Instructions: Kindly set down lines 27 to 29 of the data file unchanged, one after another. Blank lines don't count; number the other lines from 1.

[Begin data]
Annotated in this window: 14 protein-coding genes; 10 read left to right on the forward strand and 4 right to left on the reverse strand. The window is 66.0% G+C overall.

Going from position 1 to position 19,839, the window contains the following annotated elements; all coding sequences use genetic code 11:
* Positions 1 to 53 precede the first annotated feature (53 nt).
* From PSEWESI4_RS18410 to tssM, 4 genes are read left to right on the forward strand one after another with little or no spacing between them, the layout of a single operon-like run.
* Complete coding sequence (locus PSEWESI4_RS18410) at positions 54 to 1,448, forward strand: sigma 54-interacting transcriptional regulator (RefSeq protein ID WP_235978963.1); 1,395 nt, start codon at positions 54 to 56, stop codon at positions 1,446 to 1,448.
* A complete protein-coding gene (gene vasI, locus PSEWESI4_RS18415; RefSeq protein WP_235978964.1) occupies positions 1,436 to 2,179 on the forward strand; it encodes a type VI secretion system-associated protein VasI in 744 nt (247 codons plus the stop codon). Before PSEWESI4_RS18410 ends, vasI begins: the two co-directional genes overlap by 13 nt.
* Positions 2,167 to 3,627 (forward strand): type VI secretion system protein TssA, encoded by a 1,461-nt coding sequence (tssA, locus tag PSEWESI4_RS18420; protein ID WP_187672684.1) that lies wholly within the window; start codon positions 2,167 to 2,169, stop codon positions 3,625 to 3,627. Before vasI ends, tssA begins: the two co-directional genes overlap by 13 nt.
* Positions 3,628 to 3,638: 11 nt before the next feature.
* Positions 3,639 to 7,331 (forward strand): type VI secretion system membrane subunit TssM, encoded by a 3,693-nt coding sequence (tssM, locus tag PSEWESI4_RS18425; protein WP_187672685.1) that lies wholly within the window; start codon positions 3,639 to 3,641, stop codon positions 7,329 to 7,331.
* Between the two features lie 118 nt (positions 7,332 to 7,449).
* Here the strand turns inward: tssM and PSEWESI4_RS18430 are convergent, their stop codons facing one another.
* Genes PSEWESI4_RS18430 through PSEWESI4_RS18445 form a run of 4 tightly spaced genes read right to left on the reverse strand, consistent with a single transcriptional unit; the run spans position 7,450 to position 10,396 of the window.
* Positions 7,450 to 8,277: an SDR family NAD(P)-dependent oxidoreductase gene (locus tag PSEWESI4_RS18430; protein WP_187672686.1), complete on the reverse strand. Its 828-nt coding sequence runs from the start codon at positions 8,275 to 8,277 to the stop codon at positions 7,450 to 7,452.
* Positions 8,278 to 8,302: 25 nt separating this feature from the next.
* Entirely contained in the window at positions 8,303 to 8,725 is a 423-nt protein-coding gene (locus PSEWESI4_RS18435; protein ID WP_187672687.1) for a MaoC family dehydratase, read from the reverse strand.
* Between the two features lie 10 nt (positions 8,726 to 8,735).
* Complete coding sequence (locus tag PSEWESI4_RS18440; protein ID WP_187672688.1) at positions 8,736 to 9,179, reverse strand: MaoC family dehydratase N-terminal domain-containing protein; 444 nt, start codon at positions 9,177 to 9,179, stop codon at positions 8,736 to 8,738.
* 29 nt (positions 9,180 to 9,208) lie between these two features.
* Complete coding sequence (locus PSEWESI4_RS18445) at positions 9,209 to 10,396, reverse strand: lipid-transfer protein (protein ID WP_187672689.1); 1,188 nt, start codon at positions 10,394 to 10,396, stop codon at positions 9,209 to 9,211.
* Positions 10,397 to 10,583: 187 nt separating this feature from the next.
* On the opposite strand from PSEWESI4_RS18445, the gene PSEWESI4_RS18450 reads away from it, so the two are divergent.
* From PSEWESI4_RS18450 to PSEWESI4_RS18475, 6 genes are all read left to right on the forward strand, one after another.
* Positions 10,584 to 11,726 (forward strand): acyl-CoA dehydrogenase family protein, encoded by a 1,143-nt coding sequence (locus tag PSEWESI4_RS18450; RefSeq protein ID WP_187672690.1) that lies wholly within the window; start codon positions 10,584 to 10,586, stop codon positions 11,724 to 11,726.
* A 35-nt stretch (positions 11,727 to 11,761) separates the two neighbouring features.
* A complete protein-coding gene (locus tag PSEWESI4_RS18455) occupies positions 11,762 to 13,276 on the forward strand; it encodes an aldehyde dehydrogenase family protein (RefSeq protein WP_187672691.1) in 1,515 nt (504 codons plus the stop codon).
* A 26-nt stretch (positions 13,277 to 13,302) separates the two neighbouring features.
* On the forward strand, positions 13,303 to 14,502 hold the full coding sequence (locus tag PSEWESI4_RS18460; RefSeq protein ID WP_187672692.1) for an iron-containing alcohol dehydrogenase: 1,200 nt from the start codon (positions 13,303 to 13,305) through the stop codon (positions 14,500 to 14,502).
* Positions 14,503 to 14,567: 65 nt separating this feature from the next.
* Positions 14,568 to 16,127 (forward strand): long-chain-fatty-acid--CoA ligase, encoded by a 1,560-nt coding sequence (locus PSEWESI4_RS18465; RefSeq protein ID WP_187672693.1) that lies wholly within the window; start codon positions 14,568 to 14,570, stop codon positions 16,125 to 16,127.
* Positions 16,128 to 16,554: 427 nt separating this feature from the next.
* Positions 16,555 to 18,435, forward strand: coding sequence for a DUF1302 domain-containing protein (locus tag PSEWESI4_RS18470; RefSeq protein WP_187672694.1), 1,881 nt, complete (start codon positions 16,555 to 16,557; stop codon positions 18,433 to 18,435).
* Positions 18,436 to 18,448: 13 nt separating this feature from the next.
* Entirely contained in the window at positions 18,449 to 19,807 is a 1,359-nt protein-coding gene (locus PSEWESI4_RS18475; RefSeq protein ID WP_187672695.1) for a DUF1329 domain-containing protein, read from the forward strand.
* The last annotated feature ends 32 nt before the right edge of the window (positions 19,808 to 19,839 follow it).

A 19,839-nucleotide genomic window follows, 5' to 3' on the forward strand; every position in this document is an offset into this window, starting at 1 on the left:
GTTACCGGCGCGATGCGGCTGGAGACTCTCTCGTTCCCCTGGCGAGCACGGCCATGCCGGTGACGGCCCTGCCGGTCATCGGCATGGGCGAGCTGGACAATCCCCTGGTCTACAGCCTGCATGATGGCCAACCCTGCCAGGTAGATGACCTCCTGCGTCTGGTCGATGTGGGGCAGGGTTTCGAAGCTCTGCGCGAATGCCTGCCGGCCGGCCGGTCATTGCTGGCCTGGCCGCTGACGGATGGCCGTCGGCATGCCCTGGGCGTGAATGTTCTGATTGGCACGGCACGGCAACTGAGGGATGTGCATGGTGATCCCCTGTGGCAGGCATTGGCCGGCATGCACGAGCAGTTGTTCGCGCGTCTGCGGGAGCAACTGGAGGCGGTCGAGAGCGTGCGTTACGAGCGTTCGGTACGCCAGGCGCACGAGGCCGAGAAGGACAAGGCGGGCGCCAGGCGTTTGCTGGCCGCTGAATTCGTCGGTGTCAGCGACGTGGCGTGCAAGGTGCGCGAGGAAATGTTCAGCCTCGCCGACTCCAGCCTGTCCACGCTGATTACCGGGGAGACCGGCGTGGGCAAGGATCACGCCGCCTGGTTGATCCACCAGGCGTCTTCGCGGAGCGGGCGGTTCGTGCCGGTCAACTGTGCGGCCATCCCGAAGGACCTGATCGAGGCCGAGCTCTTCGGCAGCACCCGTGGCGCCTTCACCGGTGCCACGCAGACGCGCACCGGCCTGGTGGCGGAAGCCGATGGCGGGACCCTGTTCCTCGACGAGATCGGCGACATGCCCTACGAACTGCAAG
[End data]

* On the forward strand, positions 13,303 to 14,502 hold the full coding sequence (locus tag PSEWESI4_RS18460; RefSeq protein ID WP_187672692.1) for an iron-containing alcohol dehydrogenase: 1,200 nt from the start codon (positions 13,303 to 13,305) through the stop codon (positions 14,500 to 14,502).
* Positions 14,503 to 14,567: 65 nt separating this feature from the next.
* Positions 14,568 to 16,127 (forward strand): long-chain-fatty-acid--CoA ligase, encoded by a 1,560-nt coding sequence (locus PSEWESI4_RS18465; RefSeq protein ID WP_187672693.1) that lies wholly within the window; start codon positions 14,568 to 14,570, stop codon positions 16,125 to 16,127.